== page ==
We walked up University Avenue. Oil streaks reflected neon light down the street. The
rain had turned to mist. I noticed by headlights how thin Taylor had become. Walking beside
me he said all people have no one to trust but themselves. We are ultimately alone. Other
people pretend but at the end of the day we are the only people who care for ourselves. Over
the sound of rain, I held his collarbone and agreed. I told him I cared for him and he didn’t
need me. There is nobody stronger. Spencer’s near, I tell Taylor. Twenty minutes any day, I
said, and I guarantee he’s with you.
Taylor dropped out of Cornish and took a quarter off to work, which culminated in a
transfer to Seattle Central for Zoology. He explained the change on the light rail a year later,
and I nodded; the animal kingdom amazes. Back at the frat where Spencer’d been crowned
Social Chair, I processed a stack of facts Taylor rattled off about the elephant shrew. Sengi
run cyclical trails and eat whatever steps inside. The trail is a trap, he told me
Stoned, we watched The Matrix.
Next day we trekked to Taylor’s home on Capitol Hill in preparation for La La Land.
He was open, engaging, earnest. He’d gained weight and spoke freely as we passed a pawn
shop on Pine.
I asked about his downtown apartment because I pay a bit for rent in Silicon Valley
and even more for school. With a job and two roommates Taylor said it’s alright. Not easy,
he breathed. Not easy, I echoed. But my school offers community events and Spencer’s got
frat community aid. I asked if he rations compulsively like me and he asked if I remembered
the 12-string. After paying a Cornish loan and losing his job piping cupcakes, Taylor had to
make rent. So he took stock of his room, picked up two guitars, and took a walk over to Pine
Street. I didn’t ask which two he took; I recognized them on the way to the theater.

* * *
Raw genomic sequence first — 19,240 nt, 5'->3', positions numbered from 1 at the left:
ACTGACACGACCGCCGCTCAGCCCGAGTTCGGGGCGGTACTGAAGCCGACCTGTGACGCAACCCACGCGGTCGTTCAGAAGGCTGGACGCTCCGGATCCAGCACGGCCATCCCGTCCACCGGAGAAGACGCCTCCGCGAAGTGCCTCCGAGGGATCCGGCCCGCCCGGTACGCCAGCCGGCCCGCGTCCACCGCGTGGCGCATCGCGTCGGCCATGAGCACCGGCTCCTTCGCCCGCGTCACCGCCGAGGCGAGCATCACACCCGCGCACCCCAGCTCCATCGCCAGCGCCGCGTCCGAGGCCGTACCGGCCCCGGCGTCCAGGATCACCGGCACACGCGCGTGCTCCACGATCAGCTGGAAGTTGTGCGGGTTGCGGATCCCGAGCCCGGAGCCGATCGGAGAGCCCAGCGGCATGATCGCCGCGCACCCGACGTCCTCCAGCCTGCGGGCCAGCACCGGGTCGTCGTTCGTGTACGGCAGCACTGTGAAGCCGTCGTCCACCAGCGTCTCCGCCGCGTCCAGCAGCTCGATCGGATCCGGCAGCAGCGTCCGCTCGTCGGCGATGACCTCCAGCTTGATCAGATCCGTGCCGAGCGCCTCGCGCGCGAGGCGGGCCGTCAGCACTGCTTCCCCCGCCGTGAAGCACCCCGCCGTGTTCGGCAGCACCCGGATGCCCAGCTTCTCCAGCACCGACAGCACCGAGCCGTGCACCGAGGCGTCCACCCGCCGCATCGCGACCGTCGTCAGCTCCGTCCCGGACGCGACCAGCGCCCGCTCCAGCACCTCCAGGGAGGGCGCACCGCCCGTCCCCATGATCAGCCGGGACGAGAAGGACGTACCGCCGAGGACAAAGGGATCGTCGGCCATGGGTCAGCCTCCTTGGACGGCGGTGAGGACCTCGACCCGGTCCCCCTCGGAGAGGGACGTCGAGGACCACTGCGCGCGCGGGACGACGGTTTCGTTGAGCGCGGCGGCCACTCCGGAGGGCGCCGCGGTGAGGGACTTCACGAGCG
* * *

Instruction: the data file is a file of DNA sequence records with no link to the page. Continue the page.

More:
That’s some bullshit — he had to sell two guitars! He had to sell his mother’s guitar.
The last thing he had of his mom he sold for rent. If I need rent, I have parents to beg, piggy-banks filled by suburban birthdays. I’d have sent money if he’d asked for help. His uncle
might have helped, too. Later I learned even Spencer never knew; Taylor didn’t tell anyone.
La La Land ended at four and Taylor got off at the Capitol Hill stop. Spencer and I
locked eyes in the light-rail. Inspiration and cohesion rarely intersect, but in that instance it
was understood that we had to help Taylor.
We would wait four minutes for our friend to walk ahead and then we’d dash to Pine.
The clerk would ask $500 for the guitar and the trunk. I would take Spencer’s card to a close
ATM, stack his savings with chapped fingers. Entering the Pawn Shop, Spencer and his slim
fingers would strum the solo to “Stairway” on a 12-string, astounding the clientele. I wouldbrag to the clerk as I passed him the cash that Spencer had once been accepted to Berklee
College of Music.
We would play the 12-string on the street, trade riffs and melody like we did in the
dressing room. Sound travels poorly from concrete to ear but we had always played more
for fun than for quality. The sun set when Taylor left the train, so we would sing in darkness
and strum away the cold.
Music brought us together in high school, a shared love of punk rock and blues riffs.
Powerful ballads and Jeff Buckley impressions tied us to the 12-string and home. When we
would return with his instrument saved, our best friend would act cool but rejoice internally.
We would play on gear from his roommates and drive late into the morning home to Auburn.
But that’s all bullshit because after Taylor left the light rail station, Spencer and I just
sat and imagined buying back the 12-string. We drove South from Greek Row and stopped
at the light on Pine. Capitol Loans was locked but through the window I saw the 12-string.
Spencer turned his head, dark but for the red light.
“I wish I could buy it for him,” he said, but he just returned from Whistler, Canada,
and I water down spaghetti sauce in Santa Clara, California, and Christmas approaches so
we drive on and wince when the radio plays “Stairway.”